Continuous Training (CT)
This is a concept unique to MLOps that maintains the constant freshness of data to refrain from drifts or data skews. With CT, you can be certain that the algorithm will be updated via retraining upon the first signs of decay. Operators can decide the frequency of the retraining on a needs-based basis. For example, a training cycle can be created where the retraining can be initiated: daily, weekly, monthly, only once new data is available, only once model performance drops, or only when initiated manually.
Machine learning project lifecycle
In order to understand the MLOps lifecycle, we need to be aware of the standard lifecycle of a machine learning model from start to “finish”.
The cycle can commonly be broken down into three phases:
1) Development of the pipeline
2) Pipeline training
If we expand a bit further on the process, the steps are undoubtedly more extensive and follow this order: data collection, pre-processing of data, dataset construction, model training, refinement, evaluation, and finally deployment. The great part of MLOps is that it covers the entire ML lifecycle — and more. MLOps spans from the entire design and development process of a pipeline to training the model, deployment, and monitoring in post-production.
The crucial thing to keep in mind about the machine learning model development lifecycle is the fact that once begun, it becomes an open loop. Unlike code-based applications, machine learning models must be continuously monitored and maintained over time to see how they're performing and shifting with new data–ensuring that they're delivering real, ongoing business impact. When data becomes outdated, the model must be re-trained with relevant data to promote accuracy and so on. That makes the MLOps lifecycle an open-looped process as well.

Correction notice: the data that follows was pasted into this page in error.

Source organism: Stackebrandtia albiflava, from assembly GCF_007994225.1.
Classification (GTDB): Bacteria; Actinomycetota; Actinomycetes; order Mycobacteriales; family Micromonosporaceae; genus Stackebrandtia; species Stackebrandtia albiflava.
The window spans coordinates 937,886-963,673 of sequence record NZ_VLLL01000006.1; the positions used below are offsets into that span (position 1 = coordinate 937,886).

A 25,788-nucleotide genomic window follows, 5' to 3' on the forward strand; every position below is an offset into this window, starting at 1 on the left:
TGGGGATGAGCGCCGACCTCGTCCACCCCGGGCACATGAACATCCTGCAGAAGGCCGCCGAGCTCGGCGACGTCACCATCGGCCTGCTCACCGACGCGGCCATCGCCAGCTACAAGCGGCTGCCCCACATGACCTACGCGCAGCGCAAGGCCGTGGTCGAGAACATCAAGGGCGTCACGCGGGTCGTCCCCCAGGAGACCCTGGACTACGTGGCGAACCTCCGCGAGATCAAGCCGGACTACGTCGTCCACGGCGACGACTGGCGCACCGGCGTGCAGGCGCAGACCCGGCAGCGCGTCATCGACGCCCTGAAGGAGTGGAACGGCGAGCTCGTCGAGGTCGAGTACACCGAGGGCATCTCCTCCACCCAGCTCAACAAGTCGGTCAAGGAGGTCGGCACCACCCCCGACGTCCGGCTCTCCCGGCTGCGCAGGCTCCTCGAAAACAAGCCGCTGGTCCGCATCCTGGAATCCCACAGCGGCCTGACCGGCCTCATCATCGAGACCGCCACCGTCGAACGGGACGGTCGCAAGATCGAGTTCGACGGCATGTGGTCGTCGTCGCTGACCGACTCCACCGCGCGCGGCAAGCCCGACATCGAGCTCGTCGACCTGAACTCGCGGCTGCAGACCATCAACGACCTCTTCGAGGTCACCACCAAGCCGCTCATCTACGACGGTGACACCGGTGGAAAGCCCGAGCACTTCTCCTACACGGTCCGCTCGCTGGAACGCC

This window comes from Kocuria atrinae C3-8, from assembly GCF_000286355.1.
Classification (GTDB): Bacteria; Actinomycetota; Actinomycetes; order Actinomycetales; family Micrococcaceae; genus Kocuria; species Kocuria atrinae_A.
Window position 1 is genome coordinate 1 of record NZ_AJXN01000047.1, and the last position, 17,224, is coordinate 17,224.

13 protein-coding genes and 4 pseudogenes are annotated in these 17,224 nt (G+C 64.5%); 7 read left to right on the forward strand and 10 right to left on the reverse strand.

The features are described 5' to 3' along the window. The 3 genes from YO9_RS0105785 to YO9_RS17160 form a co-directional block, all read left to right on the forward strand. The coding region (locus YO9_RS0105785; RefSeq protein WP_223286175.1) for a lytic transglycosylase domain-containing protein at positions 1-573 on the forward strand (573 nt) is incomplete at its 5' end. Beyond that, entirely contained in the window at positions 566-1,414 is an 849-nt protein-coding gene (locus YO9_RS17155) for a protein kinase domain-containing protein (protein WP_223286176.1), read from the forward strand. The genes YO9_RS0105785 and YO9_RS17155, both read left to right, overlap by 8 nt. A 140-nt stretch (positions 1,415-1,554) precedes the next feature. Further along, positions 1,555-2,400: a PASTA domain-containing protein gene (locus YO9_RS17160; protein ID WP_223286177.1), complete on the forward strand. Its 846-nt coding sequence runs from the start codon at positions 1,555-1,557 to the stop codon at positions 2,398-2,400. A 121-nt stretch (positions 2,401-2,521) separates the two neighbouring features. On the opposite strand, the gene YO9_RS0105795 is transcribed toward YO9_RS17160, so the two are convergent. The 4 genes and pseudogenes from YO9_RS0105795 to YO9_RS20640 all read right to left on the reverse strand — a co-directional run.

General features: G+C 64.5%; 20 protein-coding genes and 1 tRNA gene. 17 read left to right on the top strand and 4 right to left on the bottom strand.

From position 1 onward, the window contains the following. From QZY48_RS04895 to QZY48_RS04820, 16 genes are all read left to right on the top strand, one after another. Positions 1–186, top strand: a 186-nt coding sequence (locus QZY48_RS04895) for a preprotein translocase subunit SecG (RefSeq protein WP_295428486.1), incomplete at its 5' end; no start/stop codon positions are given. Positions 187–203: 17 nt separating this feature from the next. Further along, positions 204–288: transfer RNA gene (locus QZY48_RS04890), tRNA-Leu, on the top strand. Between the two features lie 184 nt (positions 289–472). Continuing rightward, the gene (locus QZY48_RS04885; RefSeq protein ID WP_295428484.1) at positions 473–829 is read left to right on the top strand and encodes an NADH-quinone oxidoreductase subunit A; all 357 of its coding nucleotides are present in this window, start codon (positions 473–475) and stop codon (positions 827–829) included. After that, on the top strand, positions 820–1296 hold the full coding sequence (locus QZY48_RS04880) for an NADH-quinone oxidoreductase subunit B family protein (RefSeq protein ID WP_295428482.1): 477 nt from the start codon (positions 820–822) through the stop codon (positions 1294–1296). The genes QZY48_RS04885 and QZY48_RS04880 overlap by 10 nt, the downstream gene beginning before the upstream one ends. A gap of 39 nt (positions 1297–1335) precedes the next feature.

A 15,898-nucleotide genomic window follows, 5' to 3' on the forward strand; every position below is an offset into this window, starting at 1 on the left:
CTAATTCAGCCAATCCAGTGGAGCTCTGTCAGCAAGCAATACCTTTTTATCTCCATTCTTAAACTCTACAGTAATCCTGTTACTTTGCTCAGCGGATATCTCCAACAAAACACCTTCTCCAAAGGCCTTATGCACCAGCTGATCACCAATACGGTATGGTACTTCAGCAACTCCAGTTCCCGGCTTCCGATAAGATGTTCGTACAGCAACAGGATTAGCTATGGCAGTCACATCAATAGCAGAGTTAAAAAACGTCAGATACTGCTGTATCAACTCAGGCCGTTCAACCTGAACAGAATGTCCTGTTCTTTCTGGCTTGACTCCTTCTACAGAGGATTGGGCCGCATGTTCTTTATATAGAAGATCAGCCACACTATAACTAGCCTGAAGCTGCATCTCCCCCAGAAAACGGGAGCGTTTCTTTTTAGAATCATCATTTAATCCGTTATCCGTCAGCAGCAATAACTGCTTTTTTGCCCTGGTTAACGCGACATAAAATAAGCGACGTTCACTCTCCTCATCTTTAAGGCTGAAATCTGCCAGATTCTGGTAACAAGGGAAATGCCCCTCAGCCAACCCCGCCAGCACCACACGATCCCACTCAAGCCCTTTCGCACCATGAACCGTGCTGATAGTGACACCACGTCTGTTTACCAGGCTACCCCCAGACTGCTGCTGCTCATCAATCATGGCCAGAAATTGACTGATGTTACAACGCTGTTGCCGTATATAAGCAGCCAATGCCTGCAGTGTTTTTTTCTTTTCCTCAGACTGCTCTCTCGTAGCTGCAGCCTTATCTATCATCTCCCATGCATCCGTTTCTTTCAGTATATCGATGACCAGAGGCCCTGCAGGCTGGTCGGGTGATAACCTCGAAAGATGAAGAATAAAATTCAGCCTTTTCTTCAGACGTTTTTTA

Why we need MLOps
Now that we’ve taken an in-depth look at what is MLOps, we can answer the question in the back of many people’s minds, “Why do we need MLOps?” The better question would be to ask “Why not?” When MLOps best practices are integrated into the business model, a plethora of advantages become apparent. As with anything in the business world, a cost-benefit analysis is necessary and it’s up to you to decide what works best. Let’s break down the pros and cons.
- Increased scalability — A primary benefit of introducing MLOps to your business is the immense increase in scalability. Essentially, the goal of scalability is to achieve a greater magnitude of production without doing extra work that will inhibit growth. With MLOps solutions in place, the business will have the upper hand of not starting processes from scratch and replicating previous models for future implications, thus providing more avenues for the business to scale up.
- Security and governance — Issues related to security and governance are by far one of the most common without the presence of MLOps. A primary purpose of MLOps is to monitor all environment changes that limit the possibilities of information loss and unidentified changes, along with ensuring the model reaches its target goals thanks to model risk management.